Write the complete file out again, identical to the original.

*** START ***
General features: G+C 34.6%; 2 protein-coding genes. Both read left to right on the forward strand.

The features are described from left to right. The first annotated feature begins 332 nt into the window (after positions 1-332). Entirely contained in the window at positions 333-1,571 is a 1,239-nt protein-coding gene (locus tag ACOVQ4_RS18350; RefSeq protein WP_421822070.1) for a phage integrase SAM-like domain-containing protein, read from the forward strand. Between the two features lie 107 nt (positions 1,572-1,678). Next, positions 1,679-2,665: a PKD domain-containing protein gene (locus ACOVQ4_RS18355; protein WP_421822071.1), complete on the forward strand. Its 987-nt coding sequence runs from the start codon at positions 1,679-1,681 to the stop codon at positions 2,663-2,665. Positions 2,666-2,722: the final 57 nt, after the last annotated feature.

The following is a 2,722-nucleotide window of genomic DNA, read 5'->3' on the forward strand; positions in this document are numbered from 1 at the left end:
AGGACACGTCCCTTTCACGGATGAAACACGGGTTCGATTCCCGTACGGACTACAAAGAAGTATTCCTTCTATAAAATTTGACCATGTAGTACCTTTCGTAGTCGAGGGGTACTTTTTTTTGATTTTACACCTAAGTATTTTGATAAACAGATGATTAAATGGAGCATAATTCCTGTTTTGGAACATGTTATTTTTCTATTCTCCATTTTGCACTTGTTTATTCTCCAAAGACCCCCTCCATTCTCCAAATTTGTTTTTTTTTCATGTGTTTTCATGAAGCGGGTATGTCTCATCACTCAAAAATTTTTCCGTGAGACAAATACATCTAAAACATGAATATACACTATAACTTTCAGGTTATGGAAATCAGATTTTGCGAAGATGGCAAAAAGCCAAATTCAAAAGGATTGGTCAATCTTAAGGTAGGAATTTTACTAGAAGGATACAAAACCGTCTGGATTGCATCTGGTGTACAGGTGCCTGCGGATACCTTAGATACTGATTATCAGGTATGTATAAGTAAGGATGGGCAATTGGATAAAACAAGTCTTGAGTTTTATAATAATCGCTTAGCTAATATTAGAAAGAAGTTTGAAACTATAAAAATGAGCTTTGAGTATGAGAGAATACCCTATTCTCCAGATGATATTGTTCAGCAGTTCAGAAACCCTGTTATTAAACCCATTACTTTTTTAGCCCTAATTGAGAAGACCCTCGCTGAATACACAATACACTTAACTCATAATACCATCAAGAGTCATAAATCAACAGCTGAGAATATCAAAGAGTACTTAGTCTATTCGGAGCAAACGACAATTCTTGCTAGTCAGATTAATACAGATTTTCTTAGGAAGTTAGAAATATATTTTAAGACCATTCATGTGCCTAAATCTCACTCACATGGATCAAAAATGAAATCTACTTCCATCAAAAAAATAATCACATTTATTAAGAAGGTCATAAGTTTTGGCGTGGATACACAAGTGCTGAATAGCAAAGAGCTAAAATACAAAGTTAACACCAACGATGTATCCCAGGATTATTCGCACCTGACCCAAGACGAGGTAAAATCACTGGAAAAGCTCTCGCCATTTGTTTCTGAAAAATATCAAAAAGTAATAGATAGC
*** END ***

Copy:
General features: G+C 34.6%; 2 protein-coding genes. Both read left to right on the forward strand.

The features are described from left to right. The first annotated feature begins 332 nt into the window (after positions 1-332). Entirely contained in the window at positions 333-1,571 is a 1,239-nt protein-coding gene (locus tag ACOVQ4_RS18350; RefSeq protein WP_421822070.1) for a phage integrase SAM-like domain-containing protein, read from the forward strand. Between the two features lie 107 nt (positions 1,572-1,678). Next, positions 1,679-2,665: a PKD domain-containing protein gene (locus ACOVQ4_RS18355; protein WP_421822071.1), complete on the forward strand. Its 987-nt coding sequence runs from the start codon at positions 1,679-1,681 to the stop codon at positions 2,663-2,665. Positions 2,666-2,722: the final 57 nt, after the last annotated feature.

The following is a 2,722-nucleotide window of genomic DNA, read 5'->3' on the forward strand; positions in this document are numbered from 1 at the left end:
AGGACACGTCCCTTTCACGGATGAAACACGGGTTCGATTCCCGTACGGACTACAAAGAAGTATTCCTTCTATAAAATTTGACCATGTAGTACCTTTCGTAGTCGAGGGGTACTTTTTTTTGATTTTACACCTAAGTATTTTGATAAACAGATGATTAAATGGAGCATAATTCCTGTTTTGGAACATGTTATTTTTCTATTCTCCATTTTGCACTTGTTTATTCTCCAAAGACCCCCTCCATTCTCCAAATTTGTTTTTTTTTCATGTGTTTTCATGAAGCGGGTATGTCTCATCACTCAAAAATTTTTCCGTGAGACAAATACATCTAAAACATGAATATACACTATAACTTTCAGGTTATGGAAATCAGATTTTGCGAAGATGGCAAAAAGCCAAATTCAAAAGGATTGGTCAATCTTAAGGTAGGAATTTTACTAGAAGGATACAAAACCGTCTGGATTGCATCTGGTGTACAGGTGCCTGCGGATACCTTAGATACTGATTATCAGGTATGTATAAGTAAGGATGGGCAATTGGATAAAACAAGTCTTGAGTTTTATAATAATCGCTTAGCTAATATTAGAAAGAAGTTTGAAACTATAAAAATGAGCTTTGAGTATGAGAGAATACCCTATTCTCCAGATGATATTGTTCAGCAGTTCAGAAACCCTGTTATTAAACCCATTACTTTTTTAGCCCTAATTGAGAAGACCCTCGCTGAATACACAATACACTTAACTCATAATACCATCAAGAGTCATAAATCAACAGCTGAGAATATCAAAGAGTACTTAGTCTATTCGGAGCAAACGACAATTCTTGCTAGTCAGATTAATACAGATTTTCTTAGGAAGTTAGAAATATATTTTAAGACCATTCATGTGCCTAAATCTCACTCACATGGATCAAAAATGAAATCTACTTCCATCAAAAAAATAATCACATTTATTAAGAAGGTCATAAGTTTTGGCGTGGATACACAAGTGCTGAATAGCAAAGAGCTAAAATACAAAGTTAACACCAACGATGTATCCCAGGATTATTCGCACCTGACCCAAGACGAGGTAAAATCACTGGAAAAGCTCTCGCCATTTGTTTCTGAAAAATATCAAAAAGTAATAGATAGC